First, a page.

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steve carmody / Michigan Radio

Thousands of lake front property owners in mid-Michigan may have to pay hundreds or potentially thousands of dollars a year to get their lakes back.

The Edenville and Sanford dams were overwhelmed after days of heavy rain back in May. The dam breaches helped create a 500-year flood along the Tittabawassee River that forced thousands to evacuate their homes in Midland, Gladwin and Saginaw counties.

steve carmody / Michigan Radio

Gov. Gretchen Whitmer is asking for a federal major disaster declaration for five Michigan counties still recovering from May floods.

In her letter to President Donald Trump, Gov. Whitmer says Midland, Gladwin, Iosco, Saginaw, and Arenac counties suffered a quarter billion dollars (at least $190 million for residents and over $55 million public infrastructure) in damage from flooding last month.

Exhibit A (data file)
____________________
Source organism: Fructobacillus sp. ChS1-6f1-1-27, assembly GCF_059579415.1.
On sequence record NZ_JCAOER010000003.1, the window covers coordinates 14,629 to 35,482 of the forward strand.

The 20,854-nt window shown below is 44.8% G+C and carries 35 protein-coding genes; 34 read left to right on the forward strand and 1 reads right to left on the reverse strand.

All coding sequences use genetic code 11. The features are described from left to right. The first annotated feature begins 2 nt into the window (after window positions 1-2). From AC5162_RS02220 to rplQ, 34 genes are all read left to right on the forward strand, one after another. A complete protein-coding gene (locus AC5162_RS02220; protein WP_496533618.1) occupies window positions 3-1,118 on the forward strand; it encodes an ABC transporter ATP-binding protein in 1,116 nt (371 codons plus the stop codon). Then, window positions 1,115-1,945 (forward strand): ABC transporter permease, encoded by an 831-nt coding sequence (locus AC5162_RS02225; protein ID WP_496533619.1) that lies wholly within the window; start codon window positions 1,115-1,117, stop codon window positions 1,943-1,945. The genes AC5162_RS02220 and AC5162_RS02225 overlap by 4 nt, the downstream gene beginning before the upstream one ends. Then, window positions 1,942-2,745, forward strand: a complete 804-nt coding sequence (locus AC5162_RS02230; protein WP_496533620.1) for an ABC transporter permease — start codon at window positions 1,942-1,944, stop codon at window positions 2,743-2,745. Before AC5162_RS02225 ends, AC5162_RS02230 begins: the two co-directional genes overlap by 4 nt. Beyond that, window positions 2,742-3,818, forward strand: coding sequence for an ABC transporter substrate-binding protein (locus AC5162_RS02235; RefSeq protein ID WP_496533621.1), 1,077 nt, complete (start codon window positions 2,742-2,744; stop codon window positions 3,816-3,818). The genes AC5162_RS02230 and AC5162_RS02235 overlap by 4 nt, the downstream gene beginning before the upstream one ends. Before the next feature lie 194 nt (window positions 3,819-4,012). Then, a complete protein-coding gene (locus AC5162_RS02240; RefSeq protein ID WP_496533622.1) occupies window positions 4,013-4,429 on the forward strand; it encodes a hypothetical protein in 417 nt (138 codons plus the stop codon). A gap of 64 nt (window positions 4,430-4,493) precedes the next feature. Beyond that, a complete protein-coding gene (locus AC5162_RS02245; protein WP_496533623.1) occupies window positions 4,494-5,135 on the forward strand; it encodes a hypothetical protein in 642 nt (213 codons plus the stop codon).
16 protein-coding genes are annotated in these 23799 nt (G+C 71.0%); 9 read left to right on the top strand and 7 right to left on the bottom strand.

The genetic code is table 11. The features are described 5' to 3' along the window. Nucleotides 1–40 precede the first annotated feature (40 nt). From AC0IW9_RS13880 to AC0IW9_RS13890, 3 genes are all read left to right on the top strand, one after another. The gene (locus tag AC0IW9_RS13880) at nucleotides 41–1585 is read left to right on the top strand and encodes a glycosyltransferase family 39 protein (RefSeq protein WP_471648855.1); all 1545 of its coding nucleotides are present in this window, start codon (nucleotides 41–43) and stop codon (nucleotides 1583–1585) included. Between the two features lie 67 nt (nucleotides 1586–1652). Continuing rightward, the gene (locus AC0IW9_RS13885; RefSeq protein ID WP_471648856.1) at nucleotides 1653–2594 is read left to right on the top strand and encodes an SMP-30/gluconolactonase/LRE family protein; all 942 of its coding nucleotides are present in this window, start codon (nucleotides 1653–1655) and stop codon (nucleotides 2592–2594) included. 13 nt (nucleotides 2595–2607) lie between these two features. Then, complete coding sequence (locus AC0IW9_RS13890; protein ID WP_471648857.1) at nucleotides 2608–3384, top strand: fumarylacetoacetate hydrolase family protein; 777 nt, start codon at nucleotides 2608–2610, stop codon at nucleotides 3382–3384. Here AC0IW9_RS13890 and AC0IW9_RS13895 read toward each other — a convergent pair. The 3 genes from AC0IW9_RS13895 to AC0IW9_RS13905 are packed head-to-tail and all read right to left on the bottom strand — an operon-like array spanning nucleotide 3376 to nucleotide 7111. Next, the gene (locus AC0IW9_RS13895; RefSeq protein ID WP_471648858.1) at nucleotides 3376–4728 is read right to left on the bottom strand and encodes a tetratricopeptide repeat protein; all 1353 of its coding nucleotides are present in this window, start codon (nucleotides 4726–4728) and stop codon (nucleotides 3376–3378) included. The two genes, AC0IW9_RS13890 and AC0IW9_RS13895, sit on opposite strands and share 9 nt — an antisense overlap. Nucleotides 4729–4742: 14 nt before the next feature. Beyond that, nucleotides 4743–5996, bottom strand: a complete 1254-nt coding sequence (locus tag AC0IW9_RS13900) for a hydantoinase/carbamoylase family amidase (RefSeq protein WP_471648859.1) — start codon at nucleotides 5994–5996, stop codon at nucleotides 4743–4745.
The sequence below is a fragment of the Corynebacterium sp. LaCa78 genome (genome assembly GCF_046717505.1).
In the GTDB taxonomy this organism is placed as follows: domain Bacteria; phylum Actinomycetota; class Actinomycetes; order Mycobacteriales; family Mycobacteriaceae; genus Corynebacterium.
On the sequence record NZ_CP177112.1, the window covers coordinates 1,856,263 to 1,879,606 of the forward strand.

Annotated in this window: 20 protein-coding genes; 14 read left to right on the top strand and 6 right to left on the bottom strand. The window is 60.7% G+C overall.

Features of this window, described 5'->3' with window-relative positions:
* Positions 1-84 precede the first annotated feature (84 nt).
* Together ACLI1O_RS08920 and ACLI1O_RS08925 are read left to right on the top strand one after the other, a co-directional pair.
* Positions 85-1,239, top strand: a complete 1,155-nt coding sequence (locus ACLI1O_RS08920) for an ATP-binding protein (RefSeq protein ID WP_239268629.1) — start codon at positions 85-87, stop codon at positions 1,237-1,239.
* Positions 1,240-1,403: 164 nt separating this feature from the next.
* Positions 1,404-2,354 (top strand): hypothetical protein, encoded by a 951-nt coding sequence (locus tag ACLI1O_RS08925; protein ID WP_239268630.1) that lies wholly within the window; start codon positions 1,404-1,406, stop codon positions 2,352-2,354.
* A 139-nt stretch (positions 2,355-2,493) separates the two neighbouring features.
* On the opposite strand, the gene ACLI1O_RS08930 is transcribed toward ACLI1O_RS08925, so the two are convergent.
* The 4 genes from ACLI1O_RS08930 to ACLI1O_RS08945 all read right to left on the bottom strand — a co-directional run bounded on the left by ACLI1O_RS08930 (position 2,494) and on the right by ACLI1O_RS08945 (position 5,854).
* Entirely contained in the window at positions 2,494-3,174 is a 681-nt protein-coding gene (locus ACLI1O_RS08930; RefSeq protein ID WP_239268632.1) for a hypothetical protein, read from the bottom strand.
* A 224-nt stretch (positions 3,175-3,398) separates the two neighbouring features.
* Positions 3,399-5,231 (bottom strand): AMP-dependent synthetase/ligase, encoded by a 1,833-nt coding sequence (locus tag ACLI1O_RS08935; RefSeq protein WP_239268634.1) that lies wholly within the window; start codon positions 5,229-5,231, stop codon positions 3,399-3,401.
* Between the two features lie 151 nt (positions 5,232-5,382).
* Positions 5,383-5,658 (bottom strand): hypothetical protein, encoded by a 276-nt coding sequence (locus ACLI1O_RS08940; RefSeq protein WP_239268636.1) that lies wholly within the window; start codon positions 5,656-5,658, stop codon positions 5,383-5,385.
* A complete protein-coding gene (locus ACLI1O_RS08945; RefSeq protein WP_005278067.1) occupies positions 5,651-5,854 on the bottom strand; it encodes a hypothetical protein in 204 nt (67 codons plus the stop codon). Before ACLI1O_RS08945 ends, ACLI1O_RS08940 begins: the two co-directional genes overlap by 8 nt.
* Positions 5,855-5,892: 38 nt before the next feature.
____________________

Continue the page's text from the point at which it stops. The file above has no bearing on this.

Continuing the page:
steve carmody / Michigan Radio

In the weeks since the Edenville Dam failed, and flooded Midland, the focus has been on why it failed.

But the people who live upstream from the dam also want to know when, or if, they’ll get their lake back.  

On a stormy morning last week, Robert Beltz stands on the green manicured lawn behind his beautiful two story home on Wixom Lake. The lawn extends to what used to be the water line.

“If you walk down toward the sea wall, and look down here, it looks like a desert,” Beltz said.

steve carmody / Michigan Radio

A new report confirms that the Edenville Dam didn’t meet state standards before it failed in May.

The study was conducted by the Spicer Group, a Saginaw-based engineering firm, on behalf of the Four Lakes Task Force, a local group that was in the process of buying Edenville and three other dams at the time of the disaster.